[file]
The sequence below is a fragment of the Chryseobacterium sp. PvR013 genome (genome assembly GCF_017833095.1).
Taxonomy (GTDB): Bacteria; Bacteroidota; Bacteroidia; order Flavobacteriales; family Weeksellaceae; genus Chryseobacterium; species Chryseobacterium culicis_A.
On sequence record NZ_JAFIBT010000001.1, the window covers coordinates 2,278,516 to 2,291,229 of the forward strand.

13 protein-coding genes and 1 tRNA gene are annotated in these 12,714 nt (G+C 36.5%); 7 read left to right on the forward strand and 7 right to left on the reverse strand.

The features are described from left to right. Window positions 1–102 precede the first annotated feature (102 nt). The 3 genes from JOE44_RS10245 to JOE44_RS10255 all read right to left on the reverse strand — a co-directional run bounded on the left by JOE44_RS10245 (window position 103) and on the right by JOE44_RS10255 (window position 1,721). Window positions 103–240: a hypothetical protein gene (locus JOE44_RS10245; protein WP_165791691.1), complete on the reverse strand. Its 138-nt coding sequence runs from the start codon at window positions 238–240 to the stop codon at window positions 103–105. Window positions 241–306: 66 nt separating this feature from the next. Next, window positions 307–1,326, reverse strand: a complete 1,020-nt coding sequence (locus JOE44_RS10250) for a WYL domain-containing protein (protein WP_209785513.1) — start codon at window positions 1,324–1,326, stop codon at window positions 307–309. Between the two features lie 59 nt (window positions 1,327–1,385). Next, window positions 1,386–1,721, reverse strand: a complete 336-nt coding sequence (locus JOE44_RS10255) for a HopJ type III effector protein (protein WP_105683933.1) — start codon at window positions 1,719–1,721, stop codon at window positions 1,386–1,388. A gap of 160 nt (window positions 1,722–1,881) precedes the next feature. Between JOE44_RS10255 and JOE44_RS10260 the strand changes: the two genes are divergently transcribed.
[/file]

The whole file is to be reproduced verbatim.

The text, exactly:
The sequence below is a fragment of the Chryseobacterium sp. PvR013 genome (genome assembly GCF_017833095.1).
Taxonomy (GTDB): Bacteria; Bacteroidota; Bacteroidia; order Flavobacteriales; family Weeksellaceae; genus Chryseobacterium; species Chryseobacterium culicis_A.
On sequence record NZ_JAFIBT010000001.1, the window covers coordinates 2,278,516 to 2,291,229 of the forward strand.

13 protein-coding genes and 1 tRNA gene are annotated in these 12,714 nt (G+C 36.5%); 7 read left to right on the forward strand and 7 right to left on the reverse strand.

The features are described from left to right. Window positions 1–102 precede the first annotated feature (102 nt). The 3 genes from JOE44_RS10245 to JOE44_RS10255 all read right to left on the reverse strand — a co-directional run bounded on the left by JOE44_RS10245 (window position 103) and on the right by JOE44_RS10255 (window position 1,721). Window positions 103–240: a hypothetical protein gene (locus JOE44_RS10245; protein WP_165791691.1), complete on the reverse strand. Its 138-nt coding sequence runs from the start codon at window positions 238–240 to the stop codon at window positions 103–105. Window positions 241–306: 66 nt separating this feature from the next. Next, window positions 307–1,326, reverse strand: a complete 1,020-nt coding sequence (locus JOE44_RS10250) for a WYL domain-containing protein (protein WP_209785513.1) — start codon at window positions 1,324–1,326, stop codon at window positions 307–309. Between the two features lie 59 nt (window positions 1,327–1,385). Next, window positions 1,386–1,721, reverse strand: a complete 336-nt coding sequence (locus JOE44_RS10255) for a HopJ type III effector protein (protein WP_105683933.1) — start codon at window positions 1,719–1,721, stop codon at window positions 1,386–1,388. A gap of 160 nt (window positions 1,722–1,881) precedes the next feature. Between JOE44_RS10255 and JOE44_RS10260 the strand changes: the two genes are divergently transcribed.